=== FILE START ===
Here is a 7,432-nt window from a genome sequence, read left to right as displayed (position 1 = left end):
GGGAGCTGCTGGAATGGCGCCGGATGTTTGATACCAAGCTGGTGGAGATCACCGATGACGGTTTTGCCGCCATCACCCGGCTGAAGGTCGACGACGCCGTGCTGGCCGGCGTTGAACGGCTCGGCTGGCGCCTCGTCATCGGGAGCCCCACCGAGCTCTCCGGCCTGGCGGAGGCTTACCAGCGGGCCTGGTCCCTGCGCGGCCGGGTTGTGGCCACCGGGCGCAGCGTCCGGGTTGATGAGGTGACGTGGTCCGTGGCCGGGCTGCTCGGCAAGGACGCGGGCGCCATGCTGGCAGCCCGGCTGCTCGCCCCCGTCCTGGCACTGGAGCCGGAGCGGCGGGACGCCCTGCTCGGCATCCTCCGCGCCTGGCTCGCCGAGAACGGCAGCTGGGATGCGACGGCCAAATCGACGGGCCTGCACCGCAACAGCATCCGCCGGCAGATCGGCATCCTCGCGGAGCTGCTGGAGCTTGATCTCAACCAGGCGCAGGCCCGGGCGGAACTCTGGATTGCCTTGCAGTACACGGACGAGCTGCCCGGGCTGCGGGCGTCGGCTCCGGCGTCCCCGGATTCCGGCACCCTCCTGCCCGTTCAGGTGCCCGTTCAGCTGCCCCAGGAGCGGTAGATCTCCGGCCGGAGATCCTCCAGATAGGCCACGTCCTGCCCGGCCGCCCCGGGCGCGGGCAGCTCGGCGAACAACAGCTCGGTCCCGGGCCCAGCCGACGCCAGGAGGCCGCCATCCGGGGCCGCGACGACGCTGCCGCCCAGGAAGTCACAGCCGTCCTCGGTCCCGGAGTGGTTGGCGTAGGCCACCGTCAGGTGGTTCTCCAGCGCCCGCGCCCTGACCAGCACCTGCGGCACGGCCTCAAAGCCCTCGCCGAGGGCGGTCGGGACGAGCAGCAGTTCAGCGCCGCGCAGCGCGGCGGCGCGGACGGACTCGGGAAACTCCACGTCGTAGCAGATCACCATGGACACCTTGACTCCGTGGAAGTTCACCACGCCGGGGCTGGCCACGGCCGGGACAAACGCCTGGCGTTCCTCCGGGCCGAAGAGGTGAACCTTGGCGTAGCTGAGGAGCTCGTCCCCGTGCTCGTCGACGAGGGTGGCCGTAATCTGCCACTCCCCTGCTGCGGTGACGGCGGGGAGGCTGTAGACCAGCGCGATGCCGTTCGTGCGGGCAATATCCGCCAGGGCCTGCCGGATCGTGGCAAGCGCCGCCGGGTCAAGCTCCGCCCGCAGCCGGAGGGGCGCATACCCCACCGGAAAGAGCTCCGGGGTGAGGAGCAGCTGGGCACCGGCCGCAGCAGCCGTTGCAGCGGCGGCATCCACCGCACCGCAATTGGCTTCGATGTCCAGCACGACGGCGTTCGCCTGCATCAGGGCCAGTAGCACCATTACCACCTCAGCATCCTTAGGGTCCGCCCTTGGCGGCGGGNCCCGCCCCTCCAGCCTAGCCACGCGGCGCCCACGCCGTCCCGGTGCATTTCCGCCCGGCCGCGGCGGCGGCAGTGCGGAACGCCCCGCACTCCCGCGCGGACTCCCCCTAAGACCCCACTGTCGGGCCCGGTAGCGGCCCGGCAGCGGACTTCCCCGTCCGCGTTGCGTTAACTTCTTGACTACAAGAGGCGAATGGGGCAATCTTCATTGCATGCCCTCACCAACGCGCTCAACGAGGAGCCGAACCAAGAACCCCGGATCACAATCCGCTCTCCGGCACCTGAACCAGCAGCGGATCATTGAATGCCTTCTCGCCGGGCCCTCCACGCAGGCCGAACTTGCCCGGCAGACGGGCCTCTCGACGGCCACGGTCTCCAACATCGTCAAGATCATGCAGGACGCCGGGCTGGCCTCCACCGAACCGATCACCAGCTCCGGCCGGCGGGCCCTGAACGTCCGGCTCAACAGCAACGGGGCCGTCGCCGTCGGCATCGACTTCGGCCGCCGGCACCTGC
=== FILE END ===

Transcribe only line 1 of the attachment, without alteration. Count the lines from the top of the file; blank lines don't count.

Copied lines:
Here is a 7,432-nt window from a genome sequence, read left to right as displayed (position 1 = left end):